[ExI] A Small Request
Fred C. Moulton
moulton at moulton.com
Mon Feb 11 07:23:14 UTC 2008
On Sun, 2008-02-10 at 21:35 -0800, Lee Corbin wrote:
> Fred writes
> > First it should be pointed out that there were instances
> > of "involuntary commitment" in the sense that many persons
> > were in jails or prisons
> well, yes, but for "our" protection, not theirs!
The question was not about who was being protected. The question was
about "involuntary commitment" for whatever reason. And if you read the
text that Amara included in her message (which is the message to which
you replied) you will find that Amara actually uses the phrase: "danger
to himself/herself or others".
> > rather than institutions specifically for their treatment.
> > Secondly it was in the mid 1800s that many of these
> > institutions began to be constructed. There was a
> > reform movement began in the 1840s to construct
> > asylums so that persons commonly classified as
> > "mentally ill" could be treated rather than left in the
> > usually deplorable conditions of the jails.
> But who was to pay for it? As always, that's the key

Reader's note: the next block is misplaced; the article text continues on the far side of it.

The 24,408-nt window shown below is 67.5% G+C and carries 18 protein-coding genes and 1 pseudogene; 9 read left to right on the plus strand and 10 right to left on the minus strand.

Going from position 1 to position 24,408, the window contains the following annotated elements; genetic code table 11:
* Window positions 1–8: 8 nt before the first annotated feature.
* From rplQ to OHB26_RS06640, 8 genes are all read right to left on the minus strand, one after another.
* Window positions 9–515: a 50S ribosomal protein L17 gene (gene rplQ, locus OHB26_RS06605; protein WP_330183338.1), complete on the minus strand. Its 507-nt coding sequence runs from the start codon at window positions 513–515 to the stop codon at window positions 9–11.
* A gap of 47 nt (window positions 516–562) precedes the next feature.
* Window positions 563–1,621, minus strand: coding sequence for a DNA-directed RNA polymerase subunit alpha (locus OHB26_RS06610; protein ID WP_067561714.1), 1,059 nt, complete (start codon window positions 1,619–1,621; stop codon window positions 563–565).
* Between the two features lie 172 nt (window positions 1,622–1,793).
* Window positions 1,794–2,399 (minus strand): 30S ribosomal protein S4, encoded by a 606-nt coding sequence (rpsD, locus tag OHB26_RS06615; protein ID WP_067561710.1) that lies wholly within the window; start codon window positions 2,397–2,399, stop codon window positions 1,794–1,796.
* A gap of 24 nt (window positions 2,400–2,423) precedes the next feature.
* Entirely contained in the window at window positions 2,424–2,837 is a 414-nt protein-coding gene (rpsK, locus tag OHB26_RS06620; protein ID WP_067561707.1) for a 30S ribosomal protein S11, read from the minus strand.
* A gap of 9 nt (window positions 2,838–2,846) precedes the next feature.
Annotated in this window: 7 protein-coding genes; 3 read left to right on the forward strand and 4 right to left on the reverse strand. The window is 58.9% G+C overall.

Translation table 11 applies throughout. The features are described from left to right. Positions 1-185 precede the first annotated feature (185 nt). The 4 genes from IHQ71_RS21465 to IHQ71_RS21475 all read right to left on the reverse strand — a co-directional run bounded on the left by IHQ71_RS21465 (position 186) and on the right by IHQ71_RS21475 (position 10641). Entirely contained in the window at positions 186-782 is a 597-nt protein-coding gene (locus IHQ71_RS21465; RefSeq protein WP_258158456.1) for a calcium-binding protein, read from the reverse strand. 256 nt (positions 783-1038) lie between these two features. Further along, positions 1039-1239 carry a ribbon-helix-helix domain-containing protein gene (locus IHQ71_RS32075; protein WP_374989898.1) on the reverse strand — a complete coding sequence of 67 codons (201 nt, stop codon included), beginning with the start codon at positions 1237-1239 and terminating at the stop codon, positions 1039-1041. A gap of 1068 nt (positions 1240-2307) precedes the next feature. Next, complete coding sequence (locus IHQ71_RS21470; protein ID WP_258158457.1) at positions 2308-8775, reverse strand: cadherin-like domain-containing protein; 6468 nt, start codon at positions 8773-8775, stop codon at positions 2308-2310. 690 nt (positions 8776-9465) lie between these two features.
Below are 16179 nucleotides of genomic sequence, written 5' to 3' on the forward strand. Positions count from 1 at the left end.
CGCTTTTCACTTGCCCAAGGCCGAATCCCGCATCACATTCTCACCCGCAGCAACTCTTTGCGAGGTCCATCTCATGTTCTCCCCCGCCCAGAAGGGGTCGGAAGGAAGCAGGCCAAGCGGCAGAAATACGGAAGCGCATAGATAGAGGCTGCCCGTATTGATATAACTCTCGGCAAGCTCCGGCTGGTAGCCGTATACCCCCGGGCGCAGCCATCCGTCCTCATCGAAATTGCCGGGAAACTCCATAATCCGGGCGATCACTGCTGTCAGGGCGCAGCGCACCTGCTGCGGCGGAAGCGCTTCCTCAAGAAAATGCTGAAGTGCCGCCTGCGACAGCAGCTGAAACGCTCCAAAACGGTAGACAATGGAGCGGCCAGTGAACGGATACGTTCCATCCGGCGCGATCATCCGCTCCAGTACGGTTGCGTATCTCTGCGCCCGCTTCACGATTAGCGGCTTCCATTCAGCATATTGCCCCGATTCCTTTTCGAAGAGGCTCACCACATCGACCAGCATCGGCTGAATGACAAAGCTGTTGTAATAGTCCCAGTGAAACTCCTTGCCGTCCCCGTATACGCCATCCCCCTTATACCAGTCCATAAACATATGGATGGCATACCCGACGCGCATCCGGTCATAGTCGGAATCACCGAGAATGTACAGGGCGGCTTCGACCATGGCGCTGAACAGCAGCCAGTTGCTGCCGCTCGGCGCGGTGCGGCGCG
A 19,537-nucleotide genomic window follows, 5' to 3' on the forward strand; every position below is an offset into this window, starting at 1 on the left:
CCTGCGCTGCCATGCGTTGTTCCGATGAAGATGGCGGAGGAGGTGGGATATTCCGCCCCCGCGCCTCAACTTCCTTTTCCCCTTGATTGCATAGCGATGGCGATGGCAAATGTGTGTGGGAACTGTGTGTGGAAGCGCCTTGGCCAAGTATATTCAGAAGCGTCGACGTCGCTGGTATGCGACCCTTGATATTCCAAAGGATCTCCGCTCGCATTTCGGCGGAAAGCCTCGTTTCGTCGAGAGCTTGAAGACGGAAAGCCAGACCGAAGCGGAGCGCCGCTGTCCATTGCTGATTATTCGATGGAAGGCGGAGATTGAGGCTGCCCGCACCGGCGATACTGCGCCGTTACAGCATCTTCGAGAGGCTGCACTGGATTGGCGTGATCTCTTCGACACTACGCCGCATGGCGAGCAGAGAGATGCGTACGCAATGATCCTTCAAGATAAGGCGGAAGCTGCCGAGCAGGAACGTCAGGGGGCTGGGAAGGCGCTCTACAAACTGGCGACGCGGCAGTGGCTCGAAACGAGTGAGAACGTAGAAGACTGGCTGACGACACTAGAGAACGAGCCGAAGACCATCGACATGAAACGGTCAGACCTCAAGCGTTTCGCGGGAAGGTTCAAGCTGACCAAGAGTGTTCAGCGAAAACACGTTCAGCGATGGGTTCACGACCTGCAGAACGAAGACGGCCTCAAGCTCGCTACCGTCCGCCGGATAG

No. The key question is often one of getting the history correct.
> What has unquestionably changed in the
> 20th century is that the government is now seen by
> many as the default fixer and default payer of all things.
> The recommended libertarian position is usually to
> allow a *non-entitlement* charity to supply this role.
> Besides, people act differently, as you know, when
> the recipient of charity instead of entitlement. But
> sorry, I digress.
> > One of the leaders of this movement was Dorthea Dix.
> >> And this change arose, I think, because of
> >> the anonymity of urban life, when in one sense people could
> >> become such complete individuals that they could no longer
> >> in any way to depend on family or friends, if that was their desire.
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